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All about the Arricam


JJ Walker
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Hi, is anyone willing to share their knowledge on using the Arricam system of cameras? I’ll be shooting with the Arricam LT and I don’t have any experience with it (or film cameras, in general).


Regarding battery solutions, the Anton Bauer Cine VCLX batteries seem to be the closest thing to the de facto standard battery for this 24V camera. And while I’m open to using a block battery, I’m curious if there are any other preferred battery solutions, especially concerning hand-held use. While I’ve heard of battery belts, I’ve never used one myself and I don’t know how comfortable I am strapping large batteries around my waist. Maybe it is a good solution though, considering the alternatives.


How much wattage does the camera consume while filming at different speeds? It’s been difficult to find this information.


The manual states the Power Bridgeplate is the standard plate used with this system. Will other ARRI plates, such as the BP-8 bridge plate, fit as well?


The standard video assist system (IVS) operates on the aged NTSC/PAL system (and I have little hope of getting my hands on the HD-IVS). It seems the best signal output is S-Video. This isn’t an ideal connection for production use, but can anyone recommend a monitor that has an S-Video input? Or, should I just stick with the BNC Composite signal? Or, is it worth it to use a convertor box to covert the signal to SDI?


Any modern-day, practical advice regarding these cameras would be very helpful. Thanks!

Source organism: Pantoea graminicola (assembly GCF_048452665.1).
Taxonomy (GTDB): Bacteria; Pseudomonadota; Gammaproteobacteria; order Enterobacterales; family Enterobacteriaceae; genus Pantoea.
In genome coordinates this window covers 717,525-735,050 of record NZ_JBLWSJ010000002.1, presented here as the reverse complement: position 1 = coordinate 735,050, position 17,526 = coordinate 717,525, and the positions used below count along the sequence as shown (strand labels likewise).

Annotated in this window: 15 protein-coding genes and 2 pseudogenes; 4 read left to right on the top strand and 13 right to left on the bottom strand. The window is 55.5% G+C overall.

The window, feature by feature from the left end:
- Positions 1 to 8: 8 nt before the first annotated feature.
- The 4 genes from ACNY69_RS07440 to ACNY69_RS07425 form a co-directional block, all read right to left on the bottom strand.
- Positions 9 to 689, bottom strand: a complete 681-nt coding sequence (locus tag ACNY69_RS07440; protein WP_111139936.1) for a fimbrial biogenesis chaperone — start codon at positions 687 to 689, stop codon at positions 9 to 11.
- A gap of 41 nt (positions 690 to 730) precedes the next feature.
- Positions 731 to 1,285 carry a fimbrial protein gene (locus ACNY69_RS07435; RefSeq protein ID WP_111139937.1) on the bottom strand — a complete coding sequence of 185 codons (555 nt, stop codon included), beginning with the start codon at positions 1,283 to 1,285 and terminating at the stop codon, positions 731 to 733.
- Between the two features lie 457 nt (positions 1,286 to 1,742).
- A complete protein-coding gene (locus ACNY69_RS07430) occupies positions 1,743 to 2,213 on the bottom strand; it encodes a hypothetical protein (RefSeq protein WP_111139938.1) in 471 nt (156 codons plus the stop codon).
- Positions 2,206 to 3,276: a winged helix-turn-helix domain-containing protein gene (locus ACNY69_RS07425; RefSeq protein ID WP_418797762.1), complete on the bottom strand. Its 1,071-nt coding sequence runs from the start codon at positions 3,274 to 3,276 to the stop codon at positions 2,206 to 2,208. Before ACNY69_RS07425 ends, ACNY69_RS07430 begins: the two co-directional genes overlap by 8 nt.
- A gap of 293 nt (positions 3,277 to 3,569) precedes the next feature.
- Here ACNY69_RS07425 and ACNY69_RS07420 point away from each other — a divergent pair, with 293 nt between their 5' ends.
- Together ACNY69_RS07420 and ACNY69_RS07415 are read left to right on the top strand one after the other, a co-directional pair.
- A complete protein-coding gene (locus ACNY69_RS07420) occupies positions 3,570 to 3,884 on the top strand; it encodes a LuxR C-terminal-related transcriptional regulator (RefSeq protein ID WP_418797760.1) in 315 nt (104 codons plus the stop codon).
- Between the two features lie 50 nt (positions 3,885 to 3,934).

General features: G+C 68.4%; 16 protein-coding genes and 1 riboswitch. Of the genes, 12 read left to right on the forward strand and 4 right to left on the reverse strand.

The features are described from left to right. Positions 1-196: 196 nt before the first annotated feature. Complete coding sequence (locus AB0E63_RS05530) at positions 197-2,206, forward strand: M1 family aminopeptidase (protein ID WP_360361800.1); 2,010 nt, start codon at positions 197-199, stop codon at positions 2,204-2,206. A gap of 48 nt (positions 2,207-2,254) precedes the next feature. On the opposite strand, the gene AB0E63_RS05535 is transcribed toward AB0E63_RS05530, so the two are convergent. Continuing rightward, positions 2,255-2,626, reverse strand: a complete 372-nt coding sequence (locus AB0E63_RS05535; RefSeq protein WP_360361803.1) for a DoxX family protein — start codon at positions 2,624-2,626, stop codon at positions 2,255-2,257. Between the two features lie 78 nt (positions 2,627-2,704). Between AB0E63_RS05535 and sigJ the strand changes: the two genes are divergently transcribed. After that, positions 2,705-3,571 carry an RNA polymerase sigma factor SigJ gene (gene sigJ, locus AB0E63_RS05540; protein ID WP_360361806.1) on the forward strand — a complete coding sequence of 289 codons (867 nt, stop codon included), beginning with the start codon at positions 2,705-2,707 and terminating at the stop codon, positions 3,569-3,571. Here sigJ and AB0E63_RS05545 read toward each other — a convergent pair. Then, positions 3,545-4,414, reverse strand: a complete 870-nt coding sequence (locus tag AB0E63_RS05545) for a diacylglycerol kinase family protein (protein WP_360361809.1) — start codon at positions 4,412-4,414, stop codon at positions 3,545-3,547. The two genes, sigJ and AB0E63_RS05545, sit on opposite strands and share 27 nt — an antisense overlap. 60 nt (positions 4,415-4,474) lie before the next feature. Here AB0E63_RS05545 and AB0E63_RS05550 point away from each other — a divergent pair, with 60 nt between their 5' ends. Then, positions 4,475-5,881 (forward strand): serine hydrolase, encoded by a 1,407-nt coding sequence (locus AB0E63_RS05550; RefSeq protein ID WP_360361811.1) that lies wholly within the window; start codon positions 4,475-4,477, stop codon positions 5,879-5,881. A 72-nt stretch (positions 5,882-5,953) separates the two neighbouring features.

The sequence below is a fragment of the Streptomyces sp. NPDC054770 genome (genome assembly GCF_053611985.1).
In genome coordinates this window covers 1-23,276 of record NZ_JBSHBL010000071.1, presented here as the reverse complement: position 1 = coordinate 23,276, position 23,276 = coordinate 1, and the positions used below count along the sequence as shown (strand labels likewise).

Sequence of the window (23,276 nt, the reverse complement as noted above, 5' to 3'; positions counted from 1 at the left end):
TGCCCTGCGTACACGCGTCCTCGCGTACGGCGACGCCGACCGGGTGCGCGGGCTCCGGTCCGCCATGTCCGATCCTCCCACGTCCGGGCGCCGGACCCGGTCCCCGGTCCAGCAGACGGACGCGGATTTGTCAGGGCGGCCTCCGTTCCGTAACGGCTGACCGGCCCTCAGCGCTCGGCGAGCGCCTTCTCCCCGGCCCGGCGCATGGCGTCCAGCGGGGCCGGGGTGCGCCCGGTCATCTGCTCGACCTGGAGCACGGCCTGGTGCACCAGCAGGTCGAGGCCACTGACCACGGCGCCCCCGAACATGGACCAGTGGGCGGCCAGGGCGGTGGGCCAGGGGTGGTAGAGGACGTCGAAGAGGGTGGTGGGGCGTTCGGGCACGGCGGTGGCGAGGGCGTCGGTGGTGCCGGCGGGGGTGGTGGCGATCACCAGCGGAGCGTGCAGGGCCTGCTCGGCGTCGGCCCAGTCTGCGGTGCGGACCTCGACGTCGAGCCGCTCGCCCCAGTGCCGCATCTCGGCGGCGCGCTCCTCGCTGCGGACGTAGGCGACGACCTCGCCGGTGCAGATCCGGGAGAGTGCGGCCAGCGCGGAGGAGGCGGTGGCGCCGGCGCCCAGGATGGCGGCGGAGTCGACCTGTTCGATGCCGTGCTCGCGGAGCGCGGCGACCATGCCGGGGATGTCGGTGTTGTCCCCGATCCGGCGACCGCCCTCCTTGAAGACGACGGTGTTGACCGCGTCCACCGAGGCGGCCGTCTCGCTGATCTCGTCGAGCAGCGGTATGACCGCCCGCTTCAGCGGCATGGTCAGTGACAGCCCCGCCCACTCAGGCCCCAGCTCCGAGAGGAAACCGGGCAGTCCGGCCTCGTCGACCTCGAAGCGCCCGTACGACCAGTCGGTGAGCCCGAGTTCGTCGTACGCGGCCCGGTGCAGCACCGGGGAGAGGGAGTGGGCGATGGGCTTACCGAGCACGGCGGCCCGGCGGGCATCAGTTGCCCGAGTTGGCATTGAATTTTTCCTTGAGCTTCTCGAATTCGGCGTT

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Kenny recommand you a really good book. In this book you can find many things you cannot find in the manual.

Especially if you are not familiar with shooting on film and how to use film cameras, it is really a good investment!

If you buy the book second hand, then make sure if you will use the first or the second edition of the Arricam LT. If you will use a second edition camera, then buy the second edition of the book. In this edition also the new features are explained.

 

For bridge plate compability and other things, also the Arri Website is useful. You can download there more than it looks at the first view.

They also have some very useful diagrammes.

At this link you find a pdf for Analog Support Accessories:

https://www.arri.com/camera/pro_camera_accessories/products/support_systems/studio_support/bridge_plate_bp-8/?node_id=52fe843c3baf673c1003763b

 

To power belts: I think it is a question of usage. If you plan to shoot many scences handheld, then I would use a power belt.

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Thank you for those suggestions. I look forward to reading Jon Fauer’s book; I imagine it will be an excellent resource. The last printing was in 2005, so I wonder if there have been any advancements regarding the camera’s operation that are worth noting?


Previously, I did download many useful PDFs from the ARRI sites (after some hunting), though it still has left some questions unanswered.


Is there a particular belt and battery combination to recommend? I am still weighing the cost-to-benefit ratio. Maybe a block battery is a better initial choice, especially since I don’t know how much wattage I’ll need for operating the camera.


I’ve looked at many photos of the cameras being used in recent productions to get a sense of how it’s being configured and rigged, but it’s only partly helpful since the rig becomes a tangle of wires. In a behind-the-scenes clip, I saw Sean Bobbitt, BSC; using an Arricam in hand-held mode with a battery belt, but I couldn’t determine what type it was.


Out of curiosity, does anyone have a well-informed guess as to how many of these cameras were manufactured?

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  • 2 weeks later...

It is good to read the books first, then visit the rental house to get some real hands-on experience with it and to try different configurations and practice loading (if you are planning to do that by yourself). You can also test power options there easily.

 

Cameras are really the kind of things you have to actually use, at least a little bit, before ypu can actually use them as creative tools. Especially film cameras because there is so much mechanical stuff and different configurations and you have to know how the camera should sound like when it's running etc

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